“I think so much of engaging in poetry (and in all art, at least art that’s not terrible and designed to preserve structures of power and oppression) is an exercise in empathy. Maybe at its base, poetry is paying close attention and then putting intentional language to communicate to another person what you’ve found.”
I’m not as concerned about the endings or how people interpret them as I am in showing a change or shift—by the end of the story—in the characters’ hearts. Also, I think open endings require a little more work of the reader; that, when a scene or story is left open, the reader gets to imagine for him/herself how things might’ve turned out.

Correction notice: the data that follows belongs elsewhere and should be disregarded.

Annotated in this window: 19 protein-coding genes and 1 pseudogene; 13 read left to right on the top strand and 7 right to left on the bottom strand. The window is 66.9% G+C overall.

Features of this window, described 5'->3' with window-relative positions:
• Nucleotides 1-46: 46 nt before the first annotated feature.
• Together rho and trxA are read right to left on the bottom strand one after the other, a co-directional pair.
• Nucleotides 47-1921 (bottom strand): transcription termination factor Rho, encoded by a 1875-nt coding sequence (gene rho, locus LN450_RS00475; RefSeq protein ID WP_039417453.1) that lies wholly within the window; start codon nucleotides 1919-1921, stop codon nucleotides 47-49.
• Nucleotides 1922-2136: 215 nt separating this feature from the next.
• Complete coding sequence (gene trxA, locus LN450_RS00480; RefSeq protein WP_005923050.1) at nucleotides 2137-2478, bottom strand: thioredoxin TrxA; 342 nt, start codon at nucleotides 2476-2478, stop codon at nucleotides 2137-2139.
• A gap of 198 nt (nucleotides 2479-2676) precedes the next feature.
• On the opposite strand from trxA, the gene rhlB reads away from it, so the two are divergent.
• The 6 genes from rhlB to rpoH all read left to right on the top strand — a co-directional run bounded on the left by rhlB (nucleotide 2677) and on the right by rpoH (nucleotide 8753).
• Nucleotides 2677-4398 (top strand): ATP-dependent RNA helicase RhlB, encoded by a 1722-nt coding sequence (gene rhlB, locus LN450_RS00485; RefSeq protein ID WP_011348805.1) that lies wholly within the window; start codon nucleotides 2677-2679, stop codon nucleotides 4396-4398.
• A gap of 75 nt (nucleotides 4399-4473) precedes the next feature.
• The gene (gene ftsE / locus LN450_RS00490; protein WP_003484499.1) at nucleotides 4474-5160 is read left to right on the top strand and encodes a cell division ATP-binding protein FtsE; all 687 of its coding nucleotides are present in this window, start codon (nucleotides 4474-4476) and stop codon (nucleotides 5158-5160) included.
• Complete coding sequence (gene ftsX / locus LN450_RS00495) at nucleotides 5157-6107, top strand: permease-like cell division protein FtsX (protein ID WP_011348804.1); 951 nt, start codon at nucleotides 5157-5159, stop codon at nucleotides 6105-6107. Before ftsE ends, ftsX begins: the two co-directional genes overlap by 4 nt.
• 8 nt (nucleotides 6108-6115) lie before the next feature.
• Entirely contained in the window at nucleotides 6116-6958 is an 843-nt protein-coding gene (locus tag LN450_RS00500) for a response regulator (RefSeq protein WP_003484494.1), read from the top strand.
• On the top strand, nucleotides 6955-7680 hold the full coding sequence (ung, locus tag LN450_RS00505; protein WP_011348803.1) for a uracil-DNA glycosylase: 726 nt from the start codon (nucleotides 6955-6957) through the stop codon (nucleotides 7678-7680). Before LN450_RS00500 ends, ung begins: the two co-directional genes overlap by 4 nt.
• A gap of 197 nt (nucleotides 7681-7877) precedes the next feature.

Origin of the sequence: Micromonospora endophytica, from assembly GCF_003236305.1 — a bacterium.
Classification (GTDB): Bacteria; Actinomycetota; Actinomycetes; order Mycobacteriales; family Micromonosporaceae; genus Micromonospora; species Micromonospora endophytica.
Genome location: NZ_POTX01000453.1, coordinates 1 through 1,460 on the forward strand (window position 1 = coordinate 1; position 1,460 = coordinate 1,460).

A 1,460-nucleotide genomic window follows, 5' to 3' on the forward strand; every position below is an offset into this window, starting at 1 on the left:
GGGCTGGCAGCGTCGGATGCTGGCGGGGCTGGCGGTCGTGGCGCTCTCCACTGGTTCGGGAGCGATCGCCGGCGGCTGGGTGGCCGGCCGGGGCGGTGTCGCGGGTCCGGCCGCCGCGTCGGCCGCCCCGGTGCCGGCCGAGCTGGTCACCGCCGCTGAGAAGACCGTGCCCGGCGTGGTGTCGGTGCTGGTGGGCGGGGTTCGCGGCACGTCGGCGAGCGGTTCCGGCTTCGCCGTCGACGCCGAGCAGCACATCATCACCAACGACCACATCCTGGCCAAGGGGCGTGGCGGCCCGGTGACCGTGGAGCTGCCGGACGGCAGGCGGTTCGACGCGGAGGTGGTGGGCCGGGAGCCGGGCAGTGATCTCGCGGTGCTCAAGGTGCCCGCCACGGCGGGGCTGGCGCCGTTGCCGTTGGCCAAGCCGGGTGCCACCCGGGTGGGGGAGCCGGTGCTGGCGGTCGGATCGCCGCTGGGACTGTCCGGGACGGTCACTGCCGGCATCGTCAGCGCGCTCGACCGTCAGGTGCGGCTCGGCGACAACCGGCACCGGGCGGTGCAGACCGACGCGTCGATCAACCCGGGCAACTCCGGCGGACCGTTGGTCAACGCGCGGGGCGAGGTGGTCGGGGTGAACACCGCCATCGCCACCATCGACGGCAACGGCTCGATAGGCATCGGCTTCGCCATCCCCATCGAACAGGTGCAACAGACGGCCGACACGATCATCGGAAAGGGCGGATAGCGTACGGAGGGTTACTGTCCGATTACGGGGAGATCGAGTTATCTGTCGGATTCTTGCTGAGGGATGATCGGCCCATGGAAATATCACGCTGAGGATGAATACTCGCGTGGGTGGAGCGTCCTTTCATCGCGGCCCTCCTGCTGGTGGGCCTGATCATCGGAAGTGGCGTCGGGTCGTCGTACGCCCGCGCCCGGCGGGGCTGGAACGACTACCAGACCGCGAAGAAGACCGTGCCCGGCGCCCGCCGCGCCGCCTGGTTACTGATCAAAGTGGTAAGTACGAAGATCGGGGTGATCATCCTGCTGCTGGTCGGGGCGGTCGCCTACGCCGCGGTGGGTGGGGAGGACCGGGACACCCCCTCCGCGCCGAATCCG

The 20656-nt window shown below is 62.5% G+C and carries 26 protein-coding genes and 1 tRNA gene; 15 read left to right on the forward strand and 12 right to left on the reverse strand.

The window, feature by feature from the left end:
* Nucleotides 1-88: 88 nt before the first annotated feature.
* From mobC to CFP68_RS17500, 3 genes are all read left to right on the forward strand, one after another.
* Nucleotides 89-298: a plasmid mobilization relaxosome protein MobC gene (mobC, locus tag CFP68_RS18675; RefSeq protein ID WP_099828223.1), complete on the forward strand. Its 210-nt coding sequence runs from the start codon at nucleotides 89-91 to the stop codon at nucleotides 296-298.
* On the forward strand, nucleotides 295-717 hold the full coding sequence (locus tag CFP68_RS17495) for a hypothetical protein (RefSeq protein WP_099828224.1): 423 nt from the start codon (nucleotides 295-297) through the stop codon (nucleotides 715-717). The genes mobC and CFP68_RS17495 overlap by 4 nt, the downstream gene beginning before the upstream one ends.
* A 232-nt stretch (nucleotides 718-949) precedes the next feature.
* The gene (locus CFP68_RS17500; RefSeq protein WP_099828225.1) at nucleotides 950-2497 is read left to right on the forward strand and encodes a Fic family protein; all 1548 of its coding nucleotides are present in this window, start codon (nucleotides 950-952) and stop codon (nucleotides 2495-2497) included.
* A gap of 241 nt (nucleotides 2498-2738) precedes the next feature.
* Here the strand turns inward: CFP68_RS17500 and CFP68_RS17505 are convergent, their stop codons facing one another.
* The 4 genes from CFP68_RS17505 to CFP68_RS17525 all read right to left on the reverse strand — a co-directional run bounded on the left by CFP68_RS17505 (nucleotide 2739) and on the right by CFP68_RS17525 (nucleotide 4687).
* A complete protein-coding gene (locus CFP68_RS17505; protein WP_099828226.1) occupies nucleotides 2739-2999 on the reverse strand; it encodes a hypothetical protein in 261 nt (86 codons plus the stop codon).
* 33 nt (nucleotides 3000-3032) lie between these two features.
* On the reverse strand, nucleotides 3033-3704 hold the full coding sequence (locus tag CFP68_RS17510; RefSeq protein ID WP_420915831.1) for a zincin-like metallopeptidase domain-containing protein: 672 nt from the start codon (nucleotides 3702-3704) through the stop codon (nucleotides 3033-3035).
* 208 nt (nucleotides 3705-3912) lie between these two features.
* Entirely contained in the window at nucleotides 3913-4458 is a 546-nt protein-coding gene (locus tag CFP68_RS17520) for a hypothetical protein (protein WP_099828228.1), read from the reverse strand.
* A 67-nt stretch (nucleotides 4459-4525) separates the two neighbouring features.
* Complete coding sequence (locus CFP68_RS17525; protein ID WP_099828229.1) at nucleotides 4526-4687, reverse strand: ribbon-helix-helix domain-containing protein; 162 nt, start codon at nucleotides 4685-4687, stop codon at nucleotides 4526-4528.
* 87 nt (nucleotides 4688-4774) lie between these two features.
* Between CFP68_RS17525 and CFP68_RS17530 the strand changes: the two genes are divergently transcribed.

Among this book’s major themes and images is that of the house—that structure that is often what holds a family. What happens when that house is emptied of its inhabitants? When that house has grown vacant, or has become abandoned by the departure or passing of those who lived there?
“This intense, absurd tragedy, I realize now, is my invisible foundation. The myth of Pei Pei is born here—an image that picks up the devastation between Nietzsche and the world and between me and Hong Kong. The dead part of me still lingers in Hong Kong through Pei Pei.”
“I think that good writers can create a fully-developed, lived-in physical space for any location and time, and I consider myself lucky that I grew up in–and am able now to write about–a place as physically interesting and beautiful as northern Michigan. As a writer, it’s a great place to hang out in and explore, and as much as anything continues to drive my interest in the landscape.”